Reactivation of a CNS Lesion by a Systemic Inflammatory Response

Lead Research Organisation: University of Oxford
Department Name: Physiology Anatomy and Genetics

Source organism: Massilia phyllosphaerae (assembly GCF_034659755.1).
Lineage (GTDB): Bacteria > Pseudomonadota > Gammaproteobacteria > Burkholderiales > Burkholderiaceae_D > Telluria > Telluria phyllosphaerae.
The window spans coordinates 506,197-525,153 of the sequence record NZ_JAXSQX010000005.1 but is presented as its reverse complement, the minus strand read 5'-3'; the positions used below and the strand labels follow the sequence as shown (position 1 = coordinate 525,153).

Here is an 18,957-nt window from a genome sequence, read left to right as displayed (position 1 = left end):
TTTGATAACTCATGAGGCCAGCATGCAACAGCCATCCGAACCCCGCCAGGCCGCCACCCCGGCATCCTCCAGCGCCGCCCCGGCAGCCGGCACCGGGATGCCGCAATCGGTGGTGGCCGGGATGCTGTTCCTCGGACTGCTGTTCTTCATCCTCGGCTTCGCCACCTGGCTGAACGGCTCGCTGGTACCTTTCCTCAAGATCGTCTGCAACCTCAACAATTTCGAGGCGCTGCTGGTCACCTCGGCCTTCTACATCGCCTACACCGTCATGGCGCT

Lay Summary: Multiple Sclerosis is a disease of the brain and spinal cord, with devastating effects on human health. The major consequence of the disease process is to impair the ability of nerves to transmit electrical impulses, which can cause various forms of disability depending on the site within the brain that is affected. Most individuals with multiple sclerosis experience periods of disability (relapses) followed by periods of recovery. However, we still do not understand what causes relapse. It is likely that there are many causes of relapse, although infections (e.g. urinary tract infections) have been suggested to be an important contributing factor. Magnetic resonance imaging (MRI) provides images of the brain in which changes can be seen when disease or damage is present. Consequently, MRI provides an important way in which to diagnose and monitor multiple sclerosis. Under this research proposal, we plan to use MRI to study the relationship between infections and relapse in a clinically-relevant model of MS. We will also investigate whether current and novel treatments for multiple sclerosis may be able to prevent or reduce relapse caused by infections in our properly controlled experimental systems. By investigating one of the possible causes of relapse in multiple sclerosis, we aim to significantly improve our ability to treat individuals with multiple sclerosis.